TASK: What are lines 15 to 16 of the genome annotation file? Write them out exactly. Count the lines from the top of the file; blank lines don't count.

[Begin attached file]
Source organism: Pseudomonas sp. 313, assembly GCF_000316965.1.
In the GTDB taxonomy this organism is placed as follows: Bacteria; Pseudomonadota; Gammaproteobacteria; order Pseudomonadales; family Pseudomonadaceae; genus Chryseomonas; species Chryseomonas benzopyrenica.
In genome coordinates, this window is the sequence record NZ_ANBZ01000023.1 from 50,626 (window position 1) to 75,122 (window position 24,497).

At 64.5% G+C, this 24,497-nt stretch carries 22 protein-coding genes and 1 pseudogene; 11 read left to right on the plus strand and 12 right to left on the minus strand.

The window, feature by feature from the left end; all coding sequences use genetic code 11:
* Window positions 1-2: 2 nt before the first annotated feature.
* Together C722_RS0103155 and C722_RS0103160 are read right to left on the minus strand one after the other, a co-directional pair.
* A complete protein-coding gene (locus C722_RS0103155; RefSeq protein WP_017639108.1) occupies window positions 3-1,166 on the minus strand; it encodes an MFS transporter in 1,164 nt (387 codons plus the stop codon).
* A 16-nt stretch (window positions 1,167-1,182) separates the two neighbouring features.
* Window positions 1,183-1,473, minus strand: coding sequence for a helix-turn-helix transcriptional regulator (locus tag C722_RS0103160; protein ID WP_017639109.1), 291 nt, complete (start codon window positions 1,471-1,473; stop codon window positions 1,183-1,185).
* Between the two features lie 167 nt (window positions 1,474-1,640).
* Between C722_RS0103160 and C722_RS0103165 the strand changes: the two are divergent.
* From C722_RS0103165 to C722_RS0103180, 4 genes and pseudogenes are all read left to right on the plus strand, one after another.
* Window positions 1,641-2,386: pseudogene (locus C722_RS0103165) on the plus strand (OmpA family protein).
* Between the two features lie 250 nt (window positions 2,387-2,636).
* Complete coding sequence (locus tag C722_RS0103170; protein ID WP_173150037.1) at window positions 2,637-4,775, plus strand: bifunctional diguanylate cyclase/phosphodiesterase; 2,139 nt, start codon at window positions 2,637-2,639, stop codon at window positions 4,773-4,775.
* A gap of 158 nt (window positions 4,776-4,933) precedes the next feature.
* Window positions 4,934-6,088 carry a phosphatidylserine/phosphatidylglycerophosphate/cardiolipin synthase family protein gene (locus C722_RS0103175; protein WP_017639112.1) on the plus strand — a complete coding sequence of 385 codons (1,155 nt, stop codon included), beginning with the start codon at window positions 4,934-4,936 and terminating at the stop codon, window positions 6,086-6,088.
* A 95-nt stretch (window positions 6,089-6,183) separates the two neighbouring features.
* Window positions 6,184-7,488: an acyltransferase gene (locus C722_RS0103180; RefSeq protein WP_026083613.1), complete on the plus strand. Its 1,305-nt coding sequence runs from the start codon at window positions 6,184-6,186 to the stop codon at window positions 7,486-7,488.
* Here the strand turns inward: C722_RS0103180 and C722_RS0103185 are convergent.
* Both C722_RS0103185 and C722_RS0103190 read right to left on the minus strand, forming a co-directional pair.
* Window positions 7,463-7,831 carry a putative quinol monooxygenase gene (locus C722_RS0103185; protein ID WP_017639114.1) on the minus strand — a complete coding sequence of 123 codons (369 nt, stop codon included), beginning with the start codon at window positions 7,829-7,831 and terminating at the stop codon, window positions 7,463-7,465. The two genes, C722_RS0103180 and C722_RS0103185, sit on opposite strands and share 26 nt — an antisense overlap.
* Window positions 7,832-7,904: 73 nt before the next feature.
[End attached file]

* Between the two features lie 250 nt (window positions 2,387-2,636).
* Complete coding sequence (locus tag C722_RS0103170; protein ID WP_173150037.1) at window positions 2,637-4,775, plus strand: bifunctional diguanylate cyclase/phosphodiesterase; 2,139 nt, start codon at window positions 2,637-2,639, stop codon at window positions 4,773-4,775.